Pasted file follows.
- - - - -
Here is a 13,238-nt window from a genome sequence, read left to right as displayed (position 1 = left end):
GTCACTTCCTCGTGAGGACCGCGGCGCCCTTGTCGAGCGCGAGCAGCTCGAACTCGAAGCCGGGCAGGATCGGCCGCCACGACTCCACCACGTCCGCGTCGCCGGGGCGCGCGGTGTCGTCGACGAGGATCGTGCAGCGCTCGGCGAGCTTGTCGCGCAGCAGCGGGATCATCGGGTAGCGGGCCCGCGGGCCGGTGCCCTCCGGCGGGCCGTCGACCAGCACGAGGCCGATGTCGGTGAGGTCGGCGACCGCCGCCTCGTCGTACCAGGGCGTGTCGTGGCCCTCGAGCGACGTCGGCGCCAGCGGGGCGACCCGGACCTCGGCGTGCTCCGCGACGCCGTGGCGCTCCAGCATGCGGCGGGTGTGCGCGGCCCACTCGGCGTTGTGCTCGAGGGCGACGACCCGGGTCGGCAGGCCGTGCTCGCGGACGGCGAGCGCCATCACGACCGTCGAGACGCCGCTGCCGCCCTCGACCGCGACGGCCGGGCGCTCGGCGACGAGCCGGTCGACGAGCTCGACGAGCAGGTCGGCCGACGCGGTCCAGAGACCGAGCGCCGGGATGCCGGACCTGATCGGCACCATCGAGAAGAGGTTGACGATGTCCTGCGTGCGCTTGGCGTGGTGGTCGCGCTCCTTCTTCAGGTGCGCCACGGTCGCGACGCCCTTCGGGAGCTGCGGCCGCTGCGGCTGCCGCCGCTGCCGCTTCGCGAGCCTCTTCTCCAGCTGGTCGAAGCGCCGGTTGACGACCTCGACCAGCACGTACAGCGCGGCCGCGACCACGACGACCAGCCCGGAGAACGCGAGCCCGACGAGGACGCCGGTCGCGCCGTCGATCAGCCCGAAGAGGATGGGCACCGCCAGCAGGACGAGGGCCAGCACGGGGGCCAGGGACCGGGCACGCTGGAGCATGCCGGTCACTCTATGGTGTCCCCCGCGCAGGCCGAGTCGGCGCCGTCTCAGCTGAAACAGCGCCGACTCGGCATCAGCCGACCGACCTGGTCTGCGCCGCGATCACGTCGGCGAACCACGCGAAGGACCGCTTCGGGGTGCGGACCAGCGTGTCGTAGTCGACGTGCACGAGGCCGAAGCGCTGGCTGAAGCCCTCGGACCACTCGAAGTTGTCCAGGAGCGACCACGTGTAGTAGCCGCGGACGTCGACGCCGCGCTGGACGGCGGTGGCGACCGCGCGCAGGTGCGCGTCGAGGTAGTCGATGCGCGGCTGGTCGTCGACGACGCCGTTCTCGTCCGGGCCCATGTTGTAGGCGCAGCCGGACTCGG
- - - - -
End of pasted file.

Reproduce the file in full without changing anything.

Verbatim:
Here is a 13,238-nt window from a genome sequence, read left to right as displayed (position 1 = left end):
GTCACTTCCTCGTGAGGACCGCGGCGCCCTTGTCGAGCGCGAGCAGCTCGAACTCGAAGCCGGGCAGGATCGGCCGCCACGACTCCACCACGTCCGCGTCGCCGGGGCGCGCGGTGTCGTCGACGAGGATCGTGCAGCGCTCGGCGAGCTTGTCGCGCAGCAGCGGGATCATCGGGTAGCGGGCCCGCGGGCCGGTGCCCTCCGGCGGGCCGTCGACCAGCACGAGGCCGATGTCGGTGAGGTCGGCGACCGCCGCCTCGTCGTACCAGGGCGTGTCGTGGCCCTCGAGCGACGTCGGCGCCAGCGGGGCGACCCGGACCTCGGCGTGCTCCGCGACGCCGTGGCGCTCCAGCATGCGGCGGGTGTGCGCGGCCCACTCGGCGTTGTGCTCGAGGGCGACGACCCGGGTCGGCAGGCCGTGCTCGCGGACGGCGAGCGCCATCACGACCGTCGAGACGCCGCTGCCGCCCTCGACCGCGACGGCCGGGCGCTCGGCGACGAGCCGGTCGACGAGCTCGACGAGCAGGTCGGCCGACGCGGTCCAGAGACCGAGCGCCGGGATGCCGGACCTGATCGGCACCATCGAGAAGAGGTTGACGATGTCCTGCGTGCGCTTGGCGTGGTGGTCGCGCTCCTTCTTCAGGTGCGCCACGGTCGCGACGCCCTTCGGGAGCTGCGGCCGCTGCGGCTGCCGCCGCTGCCGCTTCGCGAGCCTCTTCTCCAGCTGGTCGAAGCGCCGGTTGACGACCTCGACCAGCACGTACAGCGCGGCCGCGACCACGACGACCAGCCCGGAGAACGCGAGCCCGACGAGGACGCCGGTCGCGCCGTCGATCAGCCCGAAGAGGATGGGCACCGCCAGCAGGACGAGGGCCAGCACGGGGGCCAGGGACCGGGCACGCTGGAGCATGCCGGTCACTCTATGGTGTCCCCCGCGCAGGCCGAGTCGGCGCCGTCTCAGCTGAAACAGCGCCGACTCGGCATCAGCCGACCGACCTGGTCTGCGCCGCGATCACGTCGGCGAACCACGCGAAGGACCGCTTCGGGGTGCGGACCAGCGTGTCGTAGTCGACGTGCACGAGGCCGAAGCGCTGGCTGAAGCCCTCGGACCACTCGAAGTTGTCCAGGAGCGACCACGTGTAGTAGCCGCGGACGTCGACGCCGCGCTGGACGGCGGTGGCGACCGCGCGCAGGTGCGCGTCGAGGTAGTCGATGCGCGGCTGGTCGTCGACGACGCCGTTCTCGTCCGGGCCCATGTTGTAGGCGCAGCCGGACTCGG